A new method of synthesizing dopamine-producing neurons, the predominant type of brain cell destroyed in Parkinson’s, offers hope for creating cell-replacement therapies that reverse the damage.
The method provides an efficient way of making functional cells. When transplanted into mice and rats with brain damage and movement problems similar to Parkinson’s, the cells integrated into the brain and worked normally, reversing the animals’ motor issues.
The finding brings researchers a step closer to testing a stem-cell-derived therapy in patients with this disorder. “We finally have a cell that seems to survive and function and a cell source that we can easily scale up,” says Lorenz Studer, a researcher at the Sloan Kettering Institute and senior author on the new study. “That makes us optimistic that this could potentially be used in patients in the future.”
The research also highlights the challenges of generating cells for tissue-replacement therapy, showing that subtle differences in the way the cells are made can have a huge impact on how well they work once implanted.
Many of the symptoms of Parkinson’s disease—which include tremor, muscle rigidity, and loss of balance—are linked to loss of dopamine in the brain. While medications exist to replace some of the lost chemical, they do not alleviate all of the symptoms and can lose their effectiveness over time. Scientists hope that replacing lost cells with new ones will provide a more complete and long-term solution.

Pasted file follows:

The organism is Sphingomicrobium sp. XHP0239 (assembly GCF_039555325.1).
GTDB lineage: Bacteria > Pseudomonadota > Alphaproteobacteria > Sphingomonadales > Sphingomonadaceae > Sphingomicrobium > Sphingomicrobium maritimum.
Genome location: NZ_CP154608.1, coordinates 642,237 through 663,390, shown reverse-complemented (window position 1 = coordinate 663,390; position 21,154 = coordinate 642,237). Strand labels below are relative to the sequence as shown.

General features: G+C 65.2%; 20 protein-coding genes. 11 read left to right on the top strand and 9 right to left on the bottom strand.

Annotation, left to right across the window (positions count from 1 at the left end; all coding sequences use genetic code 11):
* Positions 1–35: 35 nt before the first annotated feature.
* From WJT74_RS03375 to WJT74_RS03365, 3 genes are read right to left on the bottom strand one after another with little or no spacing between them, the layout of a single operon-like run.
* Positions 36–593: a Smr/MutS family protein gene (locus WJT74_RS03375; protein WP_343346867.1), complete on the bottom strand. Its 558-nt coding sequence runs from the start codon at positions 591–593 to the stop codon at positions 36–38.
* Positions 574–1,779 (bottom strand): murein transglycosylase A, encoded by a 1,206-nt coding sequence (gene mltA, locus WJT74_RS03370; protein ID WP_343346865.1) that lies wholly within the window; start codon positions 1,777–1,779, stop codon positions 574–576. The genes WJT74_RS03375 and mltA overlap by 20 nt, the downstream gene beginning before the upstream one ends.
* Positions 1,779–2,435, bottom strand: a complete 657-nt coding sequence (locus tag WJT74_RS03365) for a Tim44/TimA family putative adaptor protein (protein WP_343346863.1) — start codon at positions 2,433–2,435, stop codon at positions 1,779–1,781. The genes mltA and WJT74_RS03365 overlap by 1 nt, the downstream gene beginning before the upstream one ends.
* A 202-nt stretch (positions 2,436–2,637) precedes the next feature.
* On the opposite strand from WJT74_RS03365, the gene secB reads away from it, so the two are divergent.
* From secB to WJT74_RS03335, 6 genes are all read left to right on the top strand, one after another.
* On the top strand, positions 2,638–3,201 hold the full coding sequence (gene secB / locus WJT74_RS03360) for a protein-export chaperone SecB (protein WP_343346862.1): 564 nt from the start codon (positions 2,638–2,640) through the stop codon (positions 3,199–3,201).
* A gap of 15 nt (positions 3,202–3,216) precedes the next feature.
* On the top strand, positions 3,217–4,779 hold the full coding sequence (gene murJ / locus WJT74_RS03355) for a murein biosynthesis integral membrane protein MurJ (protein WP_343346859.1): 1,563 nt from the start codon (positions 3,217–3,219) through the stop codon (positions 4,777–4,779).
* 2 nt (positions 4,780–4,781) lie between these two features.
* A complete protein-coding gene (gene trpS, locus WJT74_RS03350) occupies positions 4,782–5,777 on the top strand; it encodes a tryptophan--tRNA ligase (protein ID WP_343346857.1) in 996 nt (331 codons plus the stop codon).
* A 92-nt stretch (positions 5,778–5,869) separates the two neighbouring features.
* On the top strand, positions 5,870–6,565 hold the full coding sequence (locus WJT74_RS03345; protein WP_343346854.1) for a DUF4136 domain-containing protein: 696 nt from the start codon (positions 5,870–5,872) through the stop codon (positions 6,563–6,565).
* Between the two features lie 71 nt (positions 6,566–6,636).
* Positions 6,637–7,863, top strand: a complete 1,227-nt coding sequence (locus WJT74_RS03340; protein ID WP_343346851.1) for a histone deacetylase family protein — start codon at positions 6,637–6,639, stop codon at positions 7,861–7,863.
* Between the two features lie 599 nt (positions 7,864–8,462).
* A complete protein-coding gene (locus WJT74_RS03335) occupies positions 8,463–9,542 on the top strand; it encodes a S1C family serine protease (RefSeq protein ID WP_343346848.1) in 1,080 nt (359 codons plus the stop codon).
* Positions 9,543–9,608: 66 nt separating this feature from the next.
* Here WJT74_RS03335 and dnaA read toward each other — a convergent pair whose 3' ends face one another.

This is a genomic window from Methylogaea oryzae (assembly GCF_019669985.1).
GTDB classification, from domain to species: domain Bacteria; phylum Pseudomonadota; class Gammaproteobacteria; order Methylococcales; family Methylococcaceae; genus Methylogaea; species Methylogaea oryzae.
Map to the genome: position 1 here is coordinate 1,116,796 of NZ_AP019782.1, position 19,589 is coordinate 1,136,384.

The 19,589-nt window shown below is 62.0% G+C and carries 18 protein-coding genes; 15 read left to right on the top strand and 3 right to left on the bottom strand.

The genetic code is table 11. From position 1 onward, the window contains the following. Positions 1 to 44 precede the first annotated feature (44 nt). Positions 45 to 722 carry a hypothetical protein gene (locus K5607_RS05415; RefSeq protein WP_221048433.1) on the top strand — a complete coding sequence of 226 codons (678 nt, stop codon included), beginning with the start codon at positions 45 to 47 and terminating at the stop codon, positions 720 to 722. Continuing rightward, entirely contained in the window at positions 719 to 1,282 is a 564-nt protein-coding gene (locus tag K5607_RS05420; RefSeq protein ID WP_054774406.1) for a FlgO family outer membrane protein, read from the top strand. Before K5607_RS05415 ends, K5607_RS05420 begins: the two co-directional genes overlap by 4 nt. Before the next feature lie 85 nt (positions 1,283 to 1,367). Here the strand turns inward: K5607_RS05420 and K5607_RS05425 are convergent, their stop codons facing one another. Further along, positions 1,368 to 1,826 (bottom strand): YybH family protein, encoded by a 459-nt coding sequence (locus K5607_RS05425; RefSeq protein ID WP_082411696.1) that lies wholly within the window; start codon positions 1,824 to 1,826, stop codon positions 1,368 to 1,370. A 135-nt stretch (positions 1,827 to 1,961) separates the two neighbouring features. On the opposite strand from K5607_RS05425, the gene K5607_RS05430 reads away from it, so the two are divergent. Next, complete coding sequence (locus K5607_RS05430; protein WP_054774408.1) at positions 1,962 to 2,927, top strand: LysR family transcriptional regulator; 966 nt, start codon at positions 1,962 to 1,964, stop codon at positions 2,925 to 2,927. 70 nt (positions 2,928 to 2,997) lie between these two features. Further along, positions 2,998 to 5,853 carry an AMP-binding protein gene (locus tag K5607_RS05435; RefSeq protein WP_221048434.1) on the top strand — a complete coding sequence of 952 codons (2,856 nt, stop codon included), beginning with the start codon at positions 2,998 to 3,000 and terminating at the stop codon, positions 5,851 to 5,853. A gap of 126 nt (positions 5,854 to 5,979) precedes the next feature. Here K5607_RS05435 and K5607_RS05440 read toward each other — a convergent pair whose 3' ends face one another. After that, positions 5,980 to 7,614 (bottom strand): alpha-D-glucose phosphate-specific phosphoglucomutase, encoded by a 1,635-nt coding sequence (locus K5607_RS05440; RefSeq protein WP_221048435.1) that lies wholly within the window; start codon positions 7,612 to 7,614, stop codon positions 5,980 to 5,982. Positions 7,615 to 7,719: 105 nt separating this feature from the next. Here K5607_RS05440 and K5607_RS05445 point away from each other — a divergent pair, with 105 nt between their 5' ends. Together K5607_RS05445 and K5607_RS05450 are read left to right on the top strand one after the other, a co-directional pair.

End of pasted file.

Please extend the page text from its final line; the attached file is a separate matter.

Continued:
In the new study, researchers started with human embryonic stem cells, which by definition can differentiate into any cell type. To make a specific type of cell in high numbers, scientists expose the stem cells to a cocktail of chemicals that mimic what they would experience during normal development.
While stem-cell researchers had previously been able to create dopamine-producing neurons from human stem cells, these cells did little to alleviate movement problems in animals engineered to mimic the symptoms of Parkinson’s. In 2009, Studer and others developed a method of making the cells that more closely mimics the way they form during development. The resulting cells also carry more of the molecular markers that characterize dopamine-producing cells in the brain.